You should also avoid Mutual Funds, as 96% of them fail to beat the market and you will pay more in fees. From 1993 – 2013, the S&P 500 returned an average return of 9.28% while the average mutual fund returned 2.54%.
The second (and more proactive) tip is to stay up-to-date on the developing technologies that are set to positively impact the world in huge ways. Things like Networks, Sensors, Robotics, 3-D Printing, Synthetic Biology, Virtual and Augmented Realities, and Artificial Intelligence are becoming faster, cheaper, and more powerful. Although they are all set to make unexpected and impactful changes, it is still difficult to predict which specific companies will take over.
For this approach, it is best to align with a Fiduciary such as Josh Basen, VP of Wealth Management at UBS, who was able to share his insights about investing in the future. Josh works with foundations and endowments whose investment portfolio is expected to exist in perpetuity (aka: forever).
“Those organizations plan to provide resources for both today’s needs and many generations that come after them. To do this they have to be crystal clear about their return, inflation, saving, and spending expectations.”
“Using this info,” Josh continued, “clients look for investment themes that may take several years to play out but should end up shaping the global economy. Themes like automation and robotics, e-commerce, medical advancements, cancer therapeutics, clean air and carbon reduction, waste management, etc. There are investment products that target these concepts and do so by investing in companies that are changing the game in those fields. This longer term focus might not result in top flight returns today but should give clients the best chance of catching the next Google, Apple or Amazon before it hits its stride.”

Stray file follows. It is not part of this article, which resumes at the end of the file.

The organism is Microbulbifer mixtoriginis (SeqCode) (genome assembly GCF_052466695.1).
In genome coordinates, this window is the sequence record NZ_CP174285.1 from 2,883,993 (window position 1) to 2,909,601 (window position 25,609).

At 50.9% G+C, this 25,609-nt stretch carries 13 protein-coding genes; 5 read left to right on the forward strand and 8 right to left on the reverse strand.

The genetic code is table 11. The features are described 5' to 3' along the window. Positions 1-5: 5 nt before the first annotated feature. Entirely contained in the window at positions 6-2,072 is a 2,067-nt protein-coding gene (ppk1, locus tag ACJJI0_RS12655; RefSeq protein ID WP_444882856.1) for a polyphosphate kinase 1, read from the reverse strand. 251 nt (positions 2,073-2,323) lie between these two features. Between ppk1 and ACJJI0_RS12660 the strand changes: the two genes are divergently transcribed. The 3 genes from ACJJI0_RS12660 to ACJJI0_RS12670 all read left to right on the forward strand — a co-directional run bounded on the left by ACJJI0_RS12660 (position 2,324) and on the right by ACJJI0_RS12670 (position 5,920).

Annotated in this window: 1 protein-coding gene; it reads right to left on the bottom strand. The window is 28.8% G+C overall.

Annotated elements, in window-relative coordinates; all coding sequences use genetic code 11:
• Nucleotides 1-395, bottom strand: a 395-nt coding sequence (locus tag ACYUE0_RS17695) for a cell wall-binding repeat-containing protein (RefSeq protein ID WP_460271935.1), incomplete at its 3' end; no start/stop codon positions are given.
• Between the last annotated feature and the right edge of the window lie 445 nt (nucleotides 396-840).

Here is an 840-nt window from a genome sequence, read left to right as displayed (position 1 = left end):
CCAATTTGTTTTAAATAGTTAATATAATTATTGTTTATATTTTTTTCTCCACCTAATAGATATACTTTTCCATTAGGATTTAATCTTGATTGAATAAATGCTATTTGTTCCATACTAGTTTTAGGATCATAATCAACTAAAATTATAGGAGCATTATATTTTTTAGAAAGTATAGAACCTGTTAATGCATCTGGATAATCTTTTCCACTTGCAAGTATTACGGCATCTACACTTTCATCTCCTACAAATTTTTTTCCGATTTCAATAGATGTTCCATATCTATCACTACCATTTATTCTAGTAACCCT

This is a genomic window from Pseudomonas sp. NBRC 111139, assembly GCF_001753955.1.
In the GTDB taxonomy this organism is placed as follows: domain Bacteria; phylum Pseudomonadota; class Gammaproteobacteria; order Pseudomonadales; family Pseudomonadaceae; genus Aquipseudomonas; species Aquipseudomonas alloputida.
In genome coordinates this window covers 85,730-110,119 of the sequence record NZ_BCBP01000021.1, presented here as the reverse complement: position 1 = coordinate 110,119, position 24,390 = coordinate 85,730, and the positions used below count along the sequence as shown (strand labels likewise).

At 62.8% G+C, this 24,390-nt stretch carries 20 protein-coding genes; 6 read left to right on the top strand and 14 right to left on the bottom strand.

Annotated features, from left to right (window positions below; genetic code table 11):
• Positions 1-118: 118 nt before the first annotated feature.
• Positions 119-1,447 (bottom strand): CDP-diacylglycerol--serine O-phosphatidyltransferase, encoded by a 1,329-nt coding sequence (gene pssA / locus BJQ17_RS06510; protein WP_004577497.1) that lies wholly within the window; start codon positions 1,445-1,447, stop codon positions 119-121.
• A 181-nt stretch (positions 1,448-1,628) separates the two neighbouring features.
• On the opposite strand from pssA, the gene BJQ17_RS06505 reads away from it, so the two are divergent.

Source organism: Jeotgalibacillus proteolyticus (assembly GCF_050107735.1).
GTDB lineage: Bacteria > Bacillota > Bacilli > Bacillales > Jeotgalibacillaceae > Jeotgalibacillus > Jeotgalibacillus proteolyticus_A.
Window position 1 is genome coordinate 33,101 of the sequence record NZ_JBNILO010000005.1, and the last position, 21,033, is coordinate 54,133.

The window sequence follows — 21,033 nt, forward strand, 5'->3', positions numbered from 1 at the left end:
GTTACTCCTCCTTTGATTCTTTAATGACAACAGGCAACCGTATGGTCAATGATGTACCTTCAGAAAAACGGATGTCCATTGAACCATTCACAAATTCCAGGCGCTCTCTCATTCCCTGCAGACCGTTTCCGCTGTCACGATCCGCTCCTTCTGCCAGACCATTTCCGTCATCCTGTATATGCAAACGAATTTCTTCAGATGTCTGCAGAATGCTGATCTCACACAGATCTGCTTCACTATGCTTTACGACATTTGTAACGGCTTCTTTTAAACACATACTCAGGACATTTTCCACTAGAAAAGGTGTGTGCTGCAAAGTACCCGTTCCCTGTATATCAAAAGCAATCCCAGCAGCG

“For example, if you bought Amazon at $10 a share 15 years ago and had the patience to stick with them, today you would be very happy to own that at $1008 per share.”
“In simple terms, in order to invest forever:
- Set expectations for growth and spending and build a portfolio around those expectations
- Identify investments in industries/geographies that are poised to boom long term, even if the world hasn’t yet recognized it
- Be patient and consistent with your strategy”
The future will experience many disruptions and changes during the next several decades. In order to protect yourself from the shifts we’ll experience in our societies, cultures, governments and economies, we need to proactively take steps today to be able to thrive and live well in the future.